Part 2: Pathfinding


  • A* – if it ain’t broke
  • Devil is in the details – hundreds of agents, crowds, and other cases.

Where to begin and end?

  • Find nodes near our extrema, quickly!

Cellmaps – too labour intensive

Quadtree – too slow to modify

Old school – grid

  • Each grid square keeps nodes in it.
  • Simple concentric ring search. Exponentially expensive!
  • Have as many nodes as possible – but this is at odds with the less data approach

A* path on static graph

  • Fast, looks like crap (the walking on the side of the road)
  • Smoothing
    • Visible points tightening, although some cases it fails, but meh, can work fine in most cases.

Smoothing cannot eliminate nodes (IE: don’t as a cost saving, people walking around don’t do hitting code anyway)

Streaming static data

  • Wait for it to load. Might be 10 frames or more!
  • Paths spanning stream blocks
  • Try to look busy – start walking? Try walking in general direction (but can look STUPID if it takes a while for the data – try other things, look busy)

What happens when a crate is in the way?

  • Should go around it!
  • dynamic fenes detected as we walk (ray tracing, fast!)
  • Subpath around it
    • dynamic mingraph tells us how to get around it
    • brute force for extrema – lot amount of nodes to check, so still fast
    • Stitch into current path – keep walking. Form of lazy evaluation. Can’t modify the data which is very expensive!
  • What if the crate moves?
    • Who cares?
    • If it hits me, we go ragdoll anyway.
    • Special cases; cars and suchlike.

Too simple; what about a pile of crates?

  • Close group of fences form clumps
  • A clump becomes one object. Combined objects graph used for the search if we need to go around this (ray tracing to notice it’s in the way)
  • Clumps update periodically
    • Why not do it when things change? It doesn’t work perfectly.
    • So do every clump
  • For the graph around clumps, do some simple checking for the outside A* points (same code as for when objects tip over)


  • Stuck detection, coping with bad data, good error reporting. No crashing, graceful recovery, and need to be consistent framerate.

Handling failure

  • Retry a few times
  • Try and look busy while doing this (animations)
    • escape from fences
  • Give up andlook angry – be aware, feedback, annoyed (eg; cars piled up in the way)


  • Pathfinding – A*, extrema, smoothing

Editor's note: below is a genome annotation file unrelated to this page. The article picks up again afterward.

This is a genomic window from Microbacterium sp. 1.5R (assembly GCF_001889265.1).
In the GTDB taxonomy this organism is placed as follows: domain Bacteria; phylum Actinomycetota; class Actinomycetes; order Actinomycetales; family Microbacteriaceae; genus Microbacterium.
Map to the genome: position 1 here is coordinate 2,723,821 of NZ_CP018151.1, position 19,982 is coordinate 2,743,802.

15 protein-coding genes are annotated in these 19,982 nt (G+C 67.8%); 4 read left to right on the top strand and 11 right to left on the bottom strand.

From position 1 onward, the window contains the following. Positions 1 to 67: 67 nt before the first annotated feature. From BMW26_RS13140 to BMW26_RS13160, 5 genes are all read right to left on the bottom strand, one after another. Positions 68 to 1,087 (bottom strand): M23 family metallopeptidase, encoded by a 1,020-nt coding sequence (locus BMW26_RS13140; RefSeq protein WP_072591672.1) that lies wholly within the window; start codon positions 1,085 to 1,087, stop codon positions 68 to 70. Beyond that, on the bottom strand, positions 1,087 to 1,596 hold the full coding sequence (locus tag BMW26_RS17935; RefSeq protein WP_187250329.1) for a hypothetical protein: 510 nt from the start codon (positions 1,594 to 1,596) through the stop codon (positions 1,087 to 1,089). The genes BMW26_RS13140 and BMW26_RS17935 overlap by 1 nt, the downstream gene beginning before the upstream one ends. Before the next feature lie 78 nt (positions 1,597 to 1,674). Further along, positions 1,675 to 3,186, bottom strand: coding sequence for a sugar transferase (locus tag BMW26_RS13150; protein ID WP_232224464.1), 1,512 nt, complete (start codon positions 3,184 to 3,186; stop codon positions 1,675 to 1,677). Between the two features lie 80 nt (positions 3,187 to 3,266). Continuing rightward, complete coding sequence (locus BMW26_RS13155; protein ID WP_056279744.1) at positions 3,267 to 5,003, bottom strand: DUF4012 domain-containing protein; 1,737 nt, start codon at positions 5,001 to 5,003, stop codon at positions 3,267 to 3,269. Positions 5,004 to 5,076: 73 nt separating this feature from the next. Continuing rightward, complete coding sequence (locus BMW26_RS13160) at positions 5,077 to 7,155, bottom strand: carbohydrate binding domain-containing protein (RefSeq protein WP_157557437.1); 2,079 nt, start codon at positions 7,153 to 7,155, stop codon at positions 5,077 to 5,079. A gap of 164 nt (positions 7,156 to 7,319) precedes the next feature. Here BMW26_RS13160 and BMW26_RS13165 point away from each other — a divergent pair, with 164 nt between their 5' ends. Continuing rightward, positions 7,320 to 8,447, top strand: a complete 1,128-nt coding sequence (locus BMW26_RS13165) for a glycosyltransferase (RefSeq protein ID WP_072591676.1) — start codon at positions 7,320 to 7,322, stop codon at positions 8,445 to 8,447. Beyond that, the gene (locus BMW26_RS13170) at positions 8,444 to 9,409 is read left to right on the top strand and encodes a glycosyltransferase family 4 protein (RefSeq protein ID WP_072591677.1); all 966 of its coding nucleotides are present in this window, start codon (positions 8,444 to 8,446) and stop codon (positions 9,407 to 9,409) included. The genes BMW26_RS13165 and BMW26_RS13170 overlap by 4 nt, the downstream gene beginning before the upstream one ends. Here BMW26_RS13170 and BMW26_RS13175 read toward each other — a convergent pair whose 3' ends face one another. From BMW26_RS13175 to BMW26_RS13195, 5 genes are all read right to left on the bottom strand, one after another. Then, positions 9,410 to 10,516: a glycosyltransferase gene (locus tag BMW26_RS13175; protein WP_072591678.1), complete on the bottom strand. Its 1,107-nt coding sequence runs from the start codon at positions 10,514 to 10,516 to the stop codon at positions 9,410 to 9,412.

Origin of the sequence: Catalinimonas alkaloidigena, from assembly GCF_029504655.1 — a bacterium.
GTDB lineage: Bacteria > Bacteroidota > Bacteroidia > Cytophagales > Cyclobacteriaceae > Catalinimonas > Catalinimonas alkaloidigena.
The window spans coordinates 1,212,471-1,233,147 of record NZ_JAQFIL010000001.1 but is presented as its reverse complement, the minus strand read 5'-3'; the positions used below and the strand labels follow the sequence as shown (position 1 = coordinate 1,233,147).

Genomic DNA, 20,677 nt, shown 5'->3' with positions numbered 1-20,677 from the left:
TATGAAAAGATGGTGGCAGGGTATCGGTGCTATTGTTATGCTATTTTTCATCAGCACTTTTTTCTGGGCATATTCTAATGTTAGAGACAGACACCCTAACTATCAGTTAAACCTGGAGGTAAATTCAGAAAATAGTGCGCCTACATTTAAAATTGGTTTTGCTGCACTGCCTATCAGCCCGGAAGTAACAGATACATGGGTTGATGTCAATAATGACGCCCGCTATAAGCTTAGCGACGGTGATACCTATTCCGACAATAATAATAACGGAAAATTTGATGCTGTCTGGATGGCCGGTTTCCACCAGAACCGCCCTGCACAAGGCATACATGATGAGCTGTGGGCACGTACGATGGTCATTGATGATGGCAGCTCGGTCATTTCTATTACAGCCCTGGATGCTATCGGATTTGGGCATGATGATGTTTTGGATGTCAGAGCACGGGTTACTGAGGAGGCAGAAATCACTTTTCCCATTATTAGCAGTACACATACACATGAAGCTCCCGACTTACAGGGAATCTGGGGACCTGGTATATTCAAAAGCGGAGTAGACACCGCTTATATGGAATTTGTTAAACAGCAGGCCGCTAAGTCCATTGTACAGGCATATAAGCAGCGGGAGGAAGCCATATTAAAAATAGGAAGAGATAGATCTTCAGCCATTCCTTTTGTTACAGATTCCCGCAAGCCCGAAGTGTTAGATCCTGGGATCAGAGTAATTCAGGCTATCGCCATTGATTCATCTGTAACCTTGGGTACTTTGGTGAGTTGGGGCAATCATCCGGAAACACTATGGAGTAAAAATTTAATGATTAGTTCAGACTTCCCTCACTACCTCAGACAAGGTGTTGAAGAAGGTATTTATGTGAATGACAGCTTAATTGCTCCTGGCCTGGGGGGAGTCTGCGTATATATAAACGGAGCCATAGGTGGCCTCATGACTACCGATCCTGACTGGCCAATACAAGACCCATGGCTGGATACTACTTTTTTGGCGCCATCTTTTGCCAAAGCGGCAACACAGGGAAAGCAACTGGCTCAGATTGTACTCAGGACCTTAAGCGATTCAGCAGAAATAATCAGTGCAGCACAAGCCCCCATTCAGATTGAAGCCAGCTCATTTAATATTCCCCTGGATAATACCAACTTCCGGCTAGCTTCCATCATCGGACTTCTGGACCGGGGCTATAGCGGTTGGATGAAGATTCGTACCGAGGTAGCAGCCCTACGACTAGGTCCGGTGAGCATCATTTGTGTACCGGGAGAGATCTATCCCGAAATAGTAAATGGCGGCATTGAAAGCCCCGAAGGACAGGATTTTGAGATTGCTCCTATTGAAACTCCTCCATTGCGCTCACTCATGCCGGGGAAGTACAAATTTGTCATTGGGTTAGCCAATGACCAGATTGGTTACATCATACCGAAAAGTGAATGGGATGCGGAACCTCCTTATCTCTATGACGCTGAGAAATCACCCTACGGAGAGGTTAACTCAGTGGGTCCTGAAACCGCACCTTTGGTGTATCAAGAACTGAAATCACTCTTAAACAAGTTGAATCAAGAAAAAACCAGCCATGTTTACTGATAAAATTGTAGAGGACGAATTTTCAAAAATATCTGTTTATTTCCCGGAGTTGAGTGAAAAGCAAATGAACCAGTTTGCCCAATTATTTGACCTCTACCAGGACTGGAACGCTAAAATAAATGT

• Clump updating can be done on different threads, load balancing on multiple CPU’s, and is the easiest part of the AI to do this.
  • Raycasts and ms budgets – no need for doing it over frames (it’s that fast)
  • Grid – extrema node finding, fence searching, label lookup and other bits.

Path following

  • Path following needed
  • Craig Renolds’ steering behaviours used (with changes)

Crowd avoidance

  • Find people within ellipse
  • Steering forces
  • Stop if would otherwise steer oddly -people stop in real life!
  • Personal space – the facing of the target (don’t walk into their eyes)
  • Choose a side to avoid them on

Acceleration and deceleration in corners, at destinations

  • No collision between characters
    • It’s too expensive, and with great avoidance is not needed!

LOD on path following

  • Level 1: No crowd avoidance
  • 2: No steering, linear interpolation
  • 3 – Timed teleportation

Dynamic data invalidating a static path?

  • assumption is there is always around the dynamic
  • As long as the AI reacts it’s fine, and happens only with huge player involvement

Hierarchical pathfinding?

  • Mixed feelings – hard to make them look good with sparse data

What if the distance is too far and we can’t path it all

  • 1.5KM distances loaded at once (200x200M blocks), so usually not a problem
  • People can exist outside streamblocks, use teleports and special rules for missions


  • Not really checked it, decided to handle themselves since they have lots of middleware and there are problems integration

How do you address cover?

  • Fence data used for it

AI breaking blocking objects?

  • Nazi’s can’t be too clever (bumbling fools)
  • Things can break however, just not done.

When taking cover behind objects, some might be too small.

  • Uses raycasting, since it doesn’t need to be sorted that often